It could be a chemical imbalance, family history, pervasive influence of Social Media comparisons, the gaming role-play violence, Madison Avenue marketing, PTSD, or even the break-up of the family system. Whatever the cause of poor mental health, the reality is that we have seen a rise in depression, and, ultimately, suicide in the Millennial and the Gen Z set. And that requires a response from YTH leaders.

These triggers will be seen in varying degrees. And some people will exhibit some or a combination of these - If they show signs at all. I have learned that observation is a full time job because many teenagers have conditioned themselves to cope with (or hide) these signs. So it will be important to look for coping mechanisms such as denial, isolation, or mood swings.

Like the triggers, there are many signs of poor mental health.

As a YTH Leader, here are just a few things you should be looking for to identify students who are struggling with depression:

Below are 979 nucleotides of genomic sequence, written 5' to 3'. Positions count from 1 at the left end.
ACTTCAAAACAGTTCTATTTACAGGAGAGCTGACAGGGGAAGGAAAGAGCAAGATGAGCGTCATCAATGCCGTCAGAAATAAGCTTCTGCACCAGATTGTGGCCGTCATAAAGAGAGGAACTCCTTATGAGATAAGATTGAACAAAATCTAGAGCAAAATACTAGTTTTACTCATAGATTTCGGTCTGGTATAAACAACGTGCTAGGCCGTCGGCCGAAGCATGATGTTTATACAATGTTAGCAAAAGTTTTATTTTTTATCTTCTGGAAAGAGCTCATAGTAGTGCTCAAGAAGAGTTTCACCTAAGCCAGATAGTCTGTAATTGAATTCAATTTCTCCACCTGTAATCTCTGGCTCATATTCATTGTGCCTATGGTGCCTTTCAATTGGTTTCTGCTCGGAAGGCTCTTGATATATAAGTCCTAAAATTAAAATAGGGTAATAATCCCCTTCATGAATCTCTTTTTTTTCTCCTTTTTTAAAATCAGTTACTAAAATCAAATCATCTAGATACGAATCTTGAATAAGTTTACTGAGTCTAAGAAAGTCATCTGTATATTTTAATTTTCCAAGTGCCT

• Poor academic performance in school

  • Withdrawal from family, friends, and activities

  • Sadness and hopelessness

  • Lack of enthusiasm, energy, or motivation

  • Anger and rage and aggressiveness

  • Overreaction to criticism

  • Feelings of being unable to satisfy ideals

  • Poor self-esteem, cutting, or bodily harm

  • Indecision or lack of concentration and forgetfulness

  • Changes in eating or sleeping or behavioral patterns

  • Substance abuse

  • Problems with the family, or community, or authority

  • And ultimately suicidal thoughts or actions

As YTH leaders, when we see triggers or these signs of depressive behavior in young people, how can we counter the mental health issues? How do we recognize these, and other contributing issues, at center stage of the destruction of teenage self-esteem and mental health? After all, the teen years should be the greatest days of a teenagers life.